The warmer weather can be an enjoyable time for both you and your pet, however you need to be aware of the risks hot days can bring.
What To Do With Your Pets On A Hot Day
Conditions such as heatstroke can be easily prevented by taking precautionary measures on a hot day. Follow these steps to ensure your pet is kept safe:
- Take your dog for walks early in the morning or late evening when the temperature is cooler.
- Never leave your pet in the car, even with the windows open.
- Ask a neighbour to check on your pet if they are kept outside.
- Use fans to increase air circulation.
- Add ice cubes to the water so it is nice and cold.
- Cover rabbits or guinea pig cages with a wet towel and put them in the shade.
- If you think your pet has been stung, bathe the area in cold water, try to remove any stingers you can see if possible.
- Wet your pet with a hose pipe if they are panting heavily.
- Spray small animals with a fine mist of water.
- Keep your pet inside when possible.
- Provide two bowls of water in case one gets knocked over.
- Make sure your pet has a shaded area to escape to.
- When barbecuing, keep your pet away from leftover bones or other foods that would get stuck in the digestive tract.
- Provide your pet with a paddling pool to cool off in
What To Do If You Suspect Heatstroke
If you suspect that your pet has heatstroke, follow these three steps:
- Hose down your pet thoroughly so that their panting slows down and to prevent their body temperature rising further.
- Call your vet to tel them that you are on your way. Immediate veterinary attention is recommended.
- In the car, keep your air conditioning on or your windows down, to keep your pet cool.
At the vets, treatment may include any of the following:
- Intravenous fluids
- Blood test (to determine if any organs have been damaged)
Severe cases can have a significant risk of death and may require hospitalisation.
Symptoms Of Heatstroke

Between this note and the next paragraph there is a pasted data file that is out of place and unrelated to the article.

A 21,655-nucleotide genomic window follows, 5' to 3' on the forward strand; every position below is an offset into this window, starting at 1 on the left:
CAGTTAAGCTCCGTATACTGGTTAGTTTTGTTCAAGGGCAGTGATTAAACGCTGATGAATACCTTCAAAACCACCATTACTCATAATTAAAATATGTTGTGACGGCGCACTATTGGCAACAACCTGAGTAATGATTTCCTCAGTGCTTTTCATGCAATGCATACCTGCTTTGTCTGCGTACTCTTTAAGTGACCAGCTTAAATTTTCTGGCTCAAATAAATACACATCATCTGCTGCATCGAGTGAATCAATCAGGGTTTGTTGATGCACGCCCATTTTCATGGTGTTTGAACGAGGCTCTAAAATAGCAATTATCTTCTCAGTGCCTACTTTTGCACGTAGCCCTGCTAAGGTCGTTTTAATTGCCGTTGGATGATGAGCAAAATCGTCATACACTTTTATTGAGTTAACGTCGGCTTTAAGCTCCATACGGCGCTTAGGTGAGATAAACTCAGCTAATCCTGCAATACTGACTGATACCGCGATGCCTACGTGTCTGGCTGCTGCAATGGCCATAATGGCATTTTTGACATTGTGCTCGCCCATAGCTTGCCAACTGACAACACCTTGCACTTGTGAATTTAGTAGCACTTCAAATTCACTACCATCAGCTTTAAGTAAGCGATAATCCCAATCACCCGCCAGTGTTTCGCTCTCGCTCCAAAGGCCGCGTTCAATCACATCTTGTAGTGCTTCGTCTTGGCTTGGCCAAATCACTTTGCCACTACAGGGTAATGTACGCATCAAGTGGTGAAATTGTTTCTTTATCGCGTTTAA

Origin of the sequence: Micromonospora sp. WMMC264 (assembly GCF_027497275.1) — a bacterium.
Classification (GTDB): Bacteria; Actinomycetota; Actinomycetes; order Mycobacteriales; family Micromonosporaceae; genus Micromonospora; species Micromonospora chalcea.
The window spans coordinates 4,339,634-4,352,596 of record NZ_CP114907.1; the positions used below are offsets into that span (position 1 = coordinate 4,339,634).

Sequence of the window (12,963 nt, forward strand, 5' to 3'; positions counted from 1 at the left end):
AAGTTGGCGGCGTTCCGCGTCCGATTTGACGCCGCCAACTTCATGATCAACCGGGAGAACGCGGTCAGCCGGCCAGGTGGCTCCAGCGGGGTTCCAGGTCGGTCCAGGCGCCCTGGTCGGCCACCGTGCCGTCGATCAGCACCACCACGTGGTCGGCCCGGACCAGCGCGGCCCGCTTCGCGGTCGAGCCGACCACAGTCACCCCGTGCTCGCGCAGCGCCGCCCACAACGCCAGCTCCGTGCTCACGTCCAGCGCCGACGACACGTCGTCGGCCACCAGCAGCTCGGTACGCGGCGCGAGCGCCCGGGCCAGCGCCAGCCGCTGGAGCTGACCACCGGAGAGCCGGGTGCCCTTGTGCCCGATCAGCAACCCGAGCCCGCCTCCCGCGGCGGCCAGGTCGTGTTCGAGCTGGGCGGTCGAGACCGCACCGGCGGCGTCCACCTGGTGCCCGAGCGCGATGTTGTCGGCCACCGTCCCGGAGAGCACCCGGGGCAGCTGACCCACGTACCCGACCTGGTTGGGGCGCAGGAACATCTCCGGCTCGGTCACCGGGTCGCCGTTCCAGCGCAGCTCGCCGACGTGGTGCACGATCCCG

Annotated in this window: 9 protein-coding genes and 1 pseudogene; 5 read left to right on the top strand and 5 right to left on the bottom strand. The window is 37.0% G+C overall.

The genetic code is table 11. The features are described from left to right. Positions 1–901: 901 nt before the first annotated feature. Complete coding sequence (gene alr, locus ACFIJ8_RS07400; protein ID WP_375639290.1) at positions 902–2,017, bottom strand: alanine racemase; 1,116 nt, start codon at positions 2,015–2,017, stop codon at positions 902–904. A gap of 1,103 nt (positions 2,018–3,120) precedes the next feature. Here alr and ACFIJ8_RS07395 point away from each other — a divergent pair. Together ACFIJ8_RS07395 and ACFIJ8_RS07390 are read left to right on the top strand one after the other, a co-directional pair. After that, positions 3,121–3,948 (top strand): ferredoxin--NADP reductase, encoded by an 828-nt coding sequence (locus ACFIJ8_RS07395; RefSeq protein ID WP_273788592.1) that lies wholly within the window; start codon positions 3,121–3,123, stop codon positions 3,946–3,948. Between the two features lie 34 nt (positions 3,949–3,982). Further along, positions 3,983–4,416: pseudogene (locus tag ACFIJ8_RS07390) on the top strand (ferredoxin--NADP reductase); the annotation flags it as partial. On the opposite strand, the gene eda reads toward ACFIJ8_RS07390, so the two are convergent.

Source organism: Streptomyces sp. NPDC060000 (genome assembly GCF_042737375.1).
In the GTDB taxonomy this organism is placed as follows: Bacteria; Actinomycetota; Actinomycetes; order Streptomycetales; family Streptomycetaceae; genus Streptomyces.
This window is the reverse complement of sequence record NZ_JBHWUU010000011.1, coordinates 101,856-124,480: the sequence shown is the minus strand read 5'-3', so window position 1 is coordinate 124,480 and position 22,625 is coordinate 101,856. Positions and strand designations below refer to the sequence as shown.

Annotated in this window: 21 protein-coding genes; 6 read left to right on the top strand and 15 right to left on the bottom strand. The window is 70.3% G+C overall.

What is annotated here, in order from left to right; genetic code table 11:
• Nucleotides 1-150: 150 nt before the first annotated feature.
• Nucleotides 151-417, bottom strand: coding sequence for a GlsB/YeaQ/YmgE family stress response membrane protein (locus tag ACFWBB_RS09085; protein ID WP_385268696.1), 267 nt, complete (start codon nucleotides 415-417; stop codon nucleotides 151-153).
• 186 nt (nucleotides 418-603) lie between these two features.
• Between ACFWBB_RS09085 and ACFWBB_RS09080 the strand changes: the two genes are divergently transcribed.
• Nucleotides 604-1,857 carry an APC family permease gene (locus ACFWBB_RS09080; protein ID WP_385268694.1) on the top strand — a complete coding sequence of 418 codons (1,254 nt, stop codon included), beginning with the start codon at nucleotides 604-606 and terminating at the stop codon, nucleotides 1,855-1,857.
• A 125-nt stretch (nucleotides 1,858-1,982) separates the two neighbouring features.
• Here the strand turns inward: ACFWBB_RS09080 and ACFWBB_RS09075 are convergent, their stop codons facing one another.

If your pet is displaying any of these signs, follow the instructions above and call your vet.
- Heavy panting and raspy breath.
- Skin feels warmer than usual.
- Anxious expression or staring appearance.
- Elevated rectal temperature.
- Collapsing, stumbling or falling down.
- Open mouth breathing.
- Lying flat on cool services.
- Bright red gums.
What Heatstroke Can Do To Your Pet
Severe cases of heatstroke can affect your pet in a number of ways, the most common being:
- Organ failure – if the body reaches 43C.
- Brain damage – in severe cases this may be permanent.
- Bleeding disorders.
- Ulceration of the stomach and intestines.
- Kidney damage or failure.
- Lung damage.
- Liver damage or failure .
- Muscle damage – if heatstroke is associated with exercise or seizures.
- Swelling up of the airways.
Which Types Of Pet Are Most Susceptible To Heatstroke?
All pets can suffer form heatstroke, but some type are more susceptible than others:
- Dogs that exercise excessively in hot weather.
- Short snout breeds.
- Pets that have recently relocated to hotter climates.
- Cats with shortened faces like the Persian.
- Elderly or ill pets.
- Pets with heart conditions.
- Pets that have suffered from heatstroke before.
- Caged pets that are unable to seek cooler environments.
- Overweight pets.
Your Pets Are More Likely To Get Heatstroke Than You
There are many reasons why your pet is more likely to suffer form heatstroke than you or you children.
- They can’t ask for a drink or tell you when they are thirsty.
- Dogs can’t sweat – the only way they can cool down is by panting.
- Your pet (especially dogs) are often so eager to please they won’t stop until their body can’t take it any more.